I know that there are big problems in some areas for women (in India). I’m so glad that the story of Princess Sultana inspired you. And, most of all, I thank you for passing the word. It’s SO important for women to get together and work to stop this blatant discrimination against our sex. It occurs all over the world, too, even in the USA and in Europe.

      Thank you for choosing me as your favorite author. What an honor!

      Please do stay in touch, With very warm regards, Jean

  19. Martaha Barry says:

    Dear Jean: I love your books about “Princess” – I too am sadened by Muslin women’s fate. What has happened to Sultana and her family? I would really like to know – I pray each day for the liberation of Muslin women and the release from the cruel treatment they receive. I would appreciate an answer to this


    Martha Barry

    • jeansasson says:

      Hi Martaha, Thanks for your note. I’m always delighted when others care about the heroines I write about. As far as Princess Sultana, everything is really good. Two of her three children are married, she is a grandmother and she is still very involved in helping young girls with their education, a passion of hers. In many countries there is great improvement in the lives of women, while in others, things are standing still, or going backward. Thank you again… Jean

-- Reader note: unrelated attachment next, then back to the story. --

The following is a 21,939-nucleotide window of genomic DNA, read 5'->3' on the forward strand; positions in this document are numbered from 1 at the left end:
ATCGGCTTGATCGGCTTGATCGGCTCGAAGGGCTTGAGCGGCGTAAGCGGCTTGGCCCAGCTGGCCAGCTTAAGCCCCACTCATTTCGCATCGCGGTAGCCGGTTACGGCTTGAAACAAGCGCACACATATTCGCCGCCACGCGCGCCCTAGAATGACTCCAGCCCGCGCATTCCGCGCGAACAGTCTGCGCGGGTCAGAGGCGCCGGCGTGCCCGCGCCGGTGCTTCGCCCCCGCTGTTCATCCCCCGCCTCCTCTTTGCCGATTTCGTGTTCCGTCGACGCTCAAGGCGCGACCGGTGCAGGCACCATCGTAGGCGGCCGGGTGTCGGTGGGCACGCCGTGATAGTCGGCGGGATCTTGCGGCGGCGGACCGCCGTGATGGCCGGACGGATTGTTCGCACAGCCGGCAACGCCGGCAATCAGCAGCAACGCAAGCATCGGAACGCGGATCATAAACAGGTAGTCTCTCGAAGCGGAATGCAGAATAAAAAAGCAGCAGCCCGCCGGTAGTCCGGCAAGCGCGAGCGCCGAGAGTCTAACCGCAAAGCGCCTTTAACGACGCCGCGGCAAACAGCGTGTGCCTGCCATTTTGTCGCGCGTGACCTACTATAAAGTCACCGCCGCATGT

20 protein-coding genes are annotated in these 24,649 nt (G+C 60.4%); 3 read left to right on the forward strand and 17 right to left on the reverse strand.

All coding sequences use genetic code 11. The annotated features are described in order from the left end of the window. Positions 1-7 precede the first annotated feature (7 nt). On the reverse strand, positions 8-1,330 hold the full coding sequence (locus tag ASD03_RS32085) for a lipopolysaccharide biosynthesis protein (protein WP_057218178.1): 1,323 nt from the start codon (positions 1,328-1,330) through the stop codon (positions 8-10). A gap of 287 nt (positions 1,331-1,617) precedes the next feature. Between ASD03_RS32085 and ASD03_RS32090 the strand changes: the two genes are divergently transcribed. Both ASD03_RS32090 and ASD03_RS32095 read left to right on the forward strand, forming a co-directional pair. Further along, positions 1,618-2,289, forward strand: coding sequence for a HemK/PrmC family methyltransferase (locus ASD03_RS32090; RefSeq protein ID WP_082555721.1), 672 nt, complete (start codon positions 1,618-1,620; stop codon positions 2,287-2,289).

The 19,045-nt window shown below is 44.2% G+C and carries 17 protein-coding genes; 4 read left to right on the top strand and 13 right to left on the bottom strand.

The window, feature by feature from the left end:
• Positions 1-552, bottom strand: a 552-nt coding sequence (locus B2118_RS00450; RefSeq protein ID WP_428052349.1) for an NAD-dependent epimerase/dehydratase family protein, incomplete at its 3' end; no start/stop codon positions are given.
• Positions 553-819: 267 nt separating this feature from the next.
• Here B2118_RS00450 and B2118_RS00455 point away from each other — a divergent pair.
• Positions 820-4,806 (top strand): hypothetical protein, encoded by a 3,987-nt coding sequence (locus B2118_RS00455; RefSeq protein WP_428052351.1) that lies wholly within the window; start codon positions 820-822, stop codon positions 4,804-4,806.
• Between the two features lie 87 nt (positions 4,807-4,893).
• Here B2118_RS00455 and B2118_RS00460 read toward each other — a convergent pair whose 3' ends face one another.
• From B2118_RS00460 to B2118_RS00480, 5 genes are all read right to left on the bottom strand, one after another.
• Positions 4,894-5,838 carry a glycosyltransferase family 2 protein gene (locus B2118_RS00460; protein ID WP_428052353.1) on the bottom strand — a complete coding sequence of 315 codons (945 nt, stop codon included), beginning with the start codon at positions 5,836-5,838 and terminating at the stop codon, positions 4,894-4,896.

20. Disha Kapoor says:

    Hello Ma’am,

    It was wonderful receiving a reply from you on my blog post- “The Book I Last Read: Mayada Al Askari). I am 19 years old and I am pursuing LAW, currently in my 2nd year in Army Institute of Law, Mohali, Punjab (India). I stay in the campus’ hostel and it was day before yesterday that I was wading through my gmail account when I saw a comment from you on my blog and you won’t believe how happy I was because it wasn’t any random person, it was JEAN SASSON, the author of the very book I read and which inspired me so much. Just moments after that, I called up my mother who is staying in another State and expressed the joy which was filled inside my heart. I was jumping on my bed and was really really excited.